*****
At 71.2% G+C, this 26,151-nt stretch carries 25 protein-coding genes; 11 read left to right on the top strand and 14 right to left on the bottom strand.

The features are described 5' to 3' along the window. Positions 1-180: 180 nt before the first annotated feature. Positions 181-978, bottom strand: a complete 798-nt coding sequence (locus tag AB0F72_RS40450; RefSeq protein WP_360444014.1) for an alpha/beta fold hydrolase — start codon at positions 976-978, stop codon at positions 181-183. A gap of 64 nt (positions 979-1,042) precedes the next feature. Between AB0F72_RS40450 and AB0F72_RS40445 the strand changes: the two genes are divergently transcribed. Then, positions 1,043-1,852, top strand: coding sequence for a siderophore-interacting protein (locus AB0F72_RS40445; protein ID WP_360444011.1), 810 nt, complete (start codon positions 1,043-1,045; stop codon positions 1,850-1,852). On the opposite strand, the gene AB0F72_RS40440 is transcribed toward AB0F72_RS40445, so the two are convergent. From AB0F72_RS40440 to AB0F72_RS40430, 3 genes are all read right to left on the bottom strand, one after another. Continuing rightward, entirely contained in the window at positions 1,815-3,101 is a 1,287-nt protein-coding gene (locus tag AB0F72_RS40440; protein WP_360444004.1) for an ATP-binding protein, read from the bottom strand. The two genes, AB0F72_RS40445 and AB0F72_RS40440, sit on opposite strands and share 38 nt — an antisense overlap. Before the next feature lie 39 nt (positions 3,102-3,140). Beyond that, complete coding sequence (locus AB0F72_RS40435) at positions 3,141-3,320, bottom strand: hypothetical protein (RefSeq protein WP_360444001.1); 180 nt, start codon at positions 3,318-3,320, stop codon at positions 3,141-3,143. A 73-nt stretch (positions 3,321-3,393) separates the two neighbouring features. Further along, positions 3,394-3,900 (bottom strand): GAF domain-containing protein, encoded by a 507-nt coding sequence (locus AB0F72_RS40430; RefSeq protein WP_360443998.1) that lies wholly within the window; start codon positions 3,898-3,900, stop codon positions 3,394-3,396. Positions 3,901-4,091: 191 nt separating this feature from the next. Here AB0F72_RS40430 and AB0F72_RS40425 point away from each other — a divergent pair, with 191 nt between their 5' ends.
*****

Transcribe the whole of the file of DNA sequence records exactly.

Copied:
At 71.2% G+C, this 26,151-nt stretch carries 25 protein-coding genes; 11 read left to right on the top strand and 14 right to left on the bottom strand.

The features are described 5' to 3' along the window. Positions 1-180: 180 nt before the first annotated feature. Positions 181-978, bottom strand: a complete 798-nt coding sequence (locus tag AB0F72_RS40450; RefSeq protein WP_360444014.1) for an alpha/beta fold hydrolase — start codon at positions 976-978, stop codon at positions 181-183. A gap of 64 nt (positions 979-1,042) precedes the next feature. Between AB0F72_RS40450 and AB0F72_RS40445 the strand changes: the two genes are divergently transcribed. Then, positions 1,043-1,852, top strand: coding sequence for a siderophore-interacting protein (locus AB0F72_RS40445; protein ID WP_360444011.1), 810 nt, complete (start codon positions 1,043-1,045; stop codon positions 1,850-1,852). On the opposite strand, the gene AB0F72_RS40440 is transcribed toward AB0F72_RS40445, so the two are convergent. From AB0F72_RS40440 to AB0F72_RS40430, 3 genes are all read right to left on the bottom strand, one after another. Continuing rightward, entirely contained in the window at positions 1,815-3,101 is a 1,287-nt protein-coding gene (locus tag AB0F72_RS40440; protein WP_360444004.1) for an ATP-binding protein, read from the bottom strand. The two genes, AB0F72_RS40445 and AB0F72_RS40440, sit on opposite strands and share 38 nt — an antisense overlap. Before the next feature lie 39 nt (positions 3,102-3,140). Beyond that, complete coding sequence (locus AB0F72_RS40435) at positions 3,141-3,320, bottom strand: hypothetical protein (RefSeq protein WP_360444001.1); 180 nt, start codon at positions 3,318-3,320, stop codon at positions 3,141-3,143. A 73-nt stretch (positions 3,321-3,393) separates the two neighbouring features. Further along, positions 3,394-3,900 (bottom strand): GAF domain-containing protein, encoded by a 507-nt coding sequence (locus AB0F72_RS40430; RefSeq protein WP_360443998.1) that lies wholly within the window; start codon positions 3,898-3,900, stop codon positions 3,394-3,396. Positions 3,901-4,091: 191 nt separating this feature from the next. Here AB0F72_RS40430 and AB0F72_RS40425 point away from each other — a divergent pair, with 191 nt between their 5' ends.